Vended fresh foods fall between cracks in the regulatory code. 

While they spit out pre-made products, those products are more similar to ‘prepared’ foods you’d find at a fast food eatery, like McDonald’s (whose ex-CEO backs Farmer’s Fridge) or Pret a Manger. 

The health department noted that its current regulations ‘do not take into account all of the vulnerabilities of a prepared food vending machine company such as Farmer’s Fridge.’ 

Prepared meals have to use ingredients from pre-approved sources, be labeled in a certain way and cold foods must be kept at or below 41 degrees F, according to the regulators’ rules. 

According to the New York Times, Farmer’s Fridge and the health department agreed that the vending machines should be treated like dining establishments, and get a letter-grade and regular inspections. 

‘Companies like Farmer’s Fridge signal new changes to the NYC food space and we’re working to create the best enforcement structure to protect the health and safety of New Yorkers,’ a health department spokesperson said. 

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15 unexpected uses for your bread machine

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alternative-uses-for-bread-machine-chowhound
Chocolate pudding is just one of many things you can make in your bread machine besides bread.

Chowhound

Could your bread machine give your Instant Pot a run for its money? Maybe not, but there are several surprising ways to use your bread maker for things that aren’t bread (or jam).

Specialty appliances have no room in my kitchen, where I’ve tossed out quesadilla makers, strawberry hullers and even a garlic press in order to whittle down my appliances to only the essentials. But one appliance you won’t find me parting with anytime soon? My bread maker.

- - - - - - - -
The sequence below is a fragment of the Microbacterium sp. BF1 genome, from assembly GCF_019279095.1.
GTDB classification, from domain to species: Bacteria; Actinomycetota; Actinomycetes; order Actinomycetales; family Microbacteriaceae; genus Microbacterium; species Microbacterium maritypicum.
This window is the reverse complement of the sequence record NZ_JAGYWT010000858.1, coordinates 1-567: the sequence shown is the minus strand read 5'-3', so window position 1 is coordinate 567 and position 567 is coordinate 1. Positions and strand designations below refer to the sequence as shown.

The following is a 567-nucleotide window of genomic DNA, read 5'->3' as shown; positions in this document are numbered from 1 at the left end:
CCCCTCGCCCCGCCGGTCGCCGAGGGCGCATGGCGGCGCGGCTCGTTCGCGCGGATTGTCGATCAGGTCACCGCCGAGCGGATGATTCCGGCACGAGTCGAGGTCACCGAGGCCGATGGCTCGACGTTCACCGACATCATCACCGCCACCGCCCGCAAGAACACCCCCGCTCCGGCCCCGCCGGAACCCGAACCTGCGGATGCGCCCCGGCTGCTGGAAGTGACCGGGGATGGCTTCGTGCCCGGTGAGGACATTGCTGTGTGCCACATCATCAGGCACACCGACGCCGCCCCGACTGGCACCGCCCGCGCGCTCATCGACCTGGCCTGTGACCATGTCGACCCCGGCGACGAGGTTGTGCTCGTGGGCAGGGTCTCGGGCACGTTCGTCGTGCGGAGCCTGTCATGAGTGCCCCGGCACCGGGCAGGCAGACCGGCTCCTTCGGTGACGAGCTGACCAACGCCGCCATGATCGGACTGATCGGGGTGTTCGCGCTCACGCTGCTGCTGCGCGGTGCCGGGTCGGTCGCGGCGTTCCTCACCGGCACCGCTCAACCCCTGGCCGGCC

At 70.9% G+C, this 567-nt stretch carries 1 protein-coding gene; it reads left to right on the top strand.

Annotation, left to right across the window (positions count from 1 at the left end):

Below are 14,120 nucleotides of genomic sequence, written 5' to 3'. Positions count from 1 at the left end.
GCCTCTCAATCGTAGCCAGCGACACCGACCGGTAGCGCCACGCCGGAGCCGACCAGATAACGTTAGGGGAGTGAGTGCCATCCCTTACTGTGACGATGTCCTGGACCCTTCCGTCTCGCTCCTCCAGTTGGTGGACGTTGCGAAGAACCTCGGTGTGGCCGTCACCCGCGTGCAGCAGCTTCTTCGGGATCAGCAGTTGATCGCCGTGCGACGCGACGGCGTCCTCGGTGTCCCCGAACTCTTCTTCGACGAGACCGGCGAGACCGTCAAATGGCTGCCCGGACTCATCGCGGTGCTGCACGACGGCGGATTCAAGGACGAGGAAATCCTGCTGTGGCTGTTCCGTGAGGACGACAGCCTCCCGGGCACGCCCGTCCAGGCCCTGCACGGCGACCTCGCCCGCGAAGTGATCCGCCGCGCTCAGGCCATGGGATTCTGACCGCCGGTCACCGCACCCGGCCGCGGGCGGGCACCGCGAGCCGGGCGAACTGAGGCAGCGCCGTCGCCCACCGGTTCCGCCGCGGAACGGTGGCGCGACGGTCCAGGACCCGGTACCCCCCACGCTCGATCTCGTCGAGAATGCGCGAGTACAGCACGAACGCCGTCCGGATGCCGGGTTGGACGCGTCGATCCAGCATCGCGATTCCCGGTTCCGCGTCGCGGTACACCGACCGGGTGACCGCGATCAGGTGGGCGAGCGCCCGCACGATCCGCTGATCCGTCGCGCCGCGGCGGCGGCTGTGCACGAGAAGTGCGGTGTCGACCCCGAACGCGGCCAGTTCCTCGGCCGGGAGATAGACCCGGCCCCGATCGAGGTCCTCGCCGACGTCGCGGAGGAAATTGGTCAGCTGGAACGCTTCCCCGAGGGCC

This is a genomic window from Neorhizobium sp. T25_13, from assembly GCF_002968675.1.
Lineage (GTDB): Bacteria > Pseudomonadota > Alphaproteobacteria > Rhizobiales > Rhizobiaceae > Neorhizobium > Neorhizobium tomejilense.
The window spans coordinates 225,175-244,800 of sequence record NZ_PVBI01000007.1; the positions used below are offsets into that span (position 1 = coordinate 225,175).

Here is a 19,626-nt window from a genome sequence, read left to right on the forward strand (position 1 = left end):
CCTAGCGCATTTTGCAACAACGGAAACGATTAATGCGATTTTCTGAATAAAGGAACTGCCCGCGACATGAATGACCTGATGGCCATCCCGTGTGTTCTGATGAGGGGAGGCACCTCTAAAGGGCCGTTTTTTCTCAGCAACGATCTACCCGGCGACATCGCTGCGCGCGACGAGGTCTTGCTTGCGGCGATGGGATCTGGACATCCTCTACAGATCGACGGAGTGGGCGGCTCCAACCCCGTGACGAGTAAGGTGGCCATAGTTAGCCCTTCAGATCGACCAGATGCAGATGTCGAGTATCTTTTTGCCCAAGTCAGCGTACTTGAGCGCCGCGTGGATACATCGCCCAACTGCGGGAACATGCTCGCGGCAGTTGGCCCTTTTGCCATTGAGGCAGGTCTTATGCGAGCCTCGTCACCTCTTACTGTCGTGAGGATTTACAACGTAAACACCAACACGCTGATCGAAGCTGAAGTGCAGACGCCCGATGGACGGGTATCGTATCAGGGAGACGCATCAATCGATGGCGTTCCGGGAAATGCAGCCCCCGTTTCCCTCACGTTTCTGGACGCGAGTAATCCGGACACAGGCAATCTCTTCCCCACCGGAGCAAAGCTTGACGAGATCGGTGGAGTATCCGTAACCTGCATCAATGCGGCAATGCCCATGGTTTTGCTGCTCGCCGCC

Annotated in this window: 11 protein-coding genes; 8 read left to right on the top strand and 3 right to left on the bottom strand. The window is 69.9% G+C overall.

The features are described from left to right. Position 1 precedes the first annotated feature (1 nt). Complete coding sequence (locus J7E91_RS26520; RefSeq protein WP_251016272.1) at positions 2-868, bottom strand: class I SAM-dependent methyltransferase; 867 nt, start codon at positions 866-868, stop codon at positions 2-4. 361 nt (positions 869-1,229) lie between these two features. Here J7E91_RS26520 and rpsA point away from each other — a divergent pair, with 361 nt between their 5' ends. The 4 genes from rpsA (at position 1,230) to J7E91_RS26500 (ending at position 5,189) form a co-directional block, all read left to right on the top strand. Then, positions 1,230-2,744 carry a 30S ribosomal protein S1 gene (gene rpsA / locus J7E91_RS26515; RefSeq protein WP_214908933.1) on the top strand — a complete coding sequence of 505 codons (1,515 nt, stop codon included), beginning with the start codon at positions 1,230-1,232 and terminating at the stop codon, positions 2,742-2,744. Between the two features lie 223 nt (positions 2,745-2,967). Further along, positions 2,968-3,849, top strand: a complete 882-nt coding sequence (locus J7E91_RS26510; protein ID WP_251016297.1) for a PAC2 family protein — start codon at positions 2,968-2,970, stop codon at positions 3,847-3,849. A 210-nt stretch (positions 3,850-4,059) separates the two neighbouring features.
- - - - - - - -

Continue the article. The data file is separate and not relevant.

Don’t let the name fool you, this seemingly single-use appliance can do so much more than merely bake bread. Bread machines come with a built-in mixing paddle and are able to cook at fairly low temperatures, which means you’ve basically got a slow cooker, instant stirrer and mini oven all in one machine that won’t heat up your kitchen.

My Zojirushi Home Bakery Virtuoso Plus can make everything from gluten free bread to pizza dough, but it can also whip up a few less expected recipes as well. From scrambled eggs to slow roasted chicken and dumplings, check out these alternative uses for your bread machine.

Read more: Top bread machines for home bakers

Beef stew

slow-cooker-beef-stew-recipe-chowhound

Chowhound

No need to heat up your kitchen for hours simmering your favorite beef stew recipe. Your bread maker will heat and stir your stew for you on the Jam cycle and can even bake some dollops of biscuit dough right in the mix… if that’s how you roll with your stew.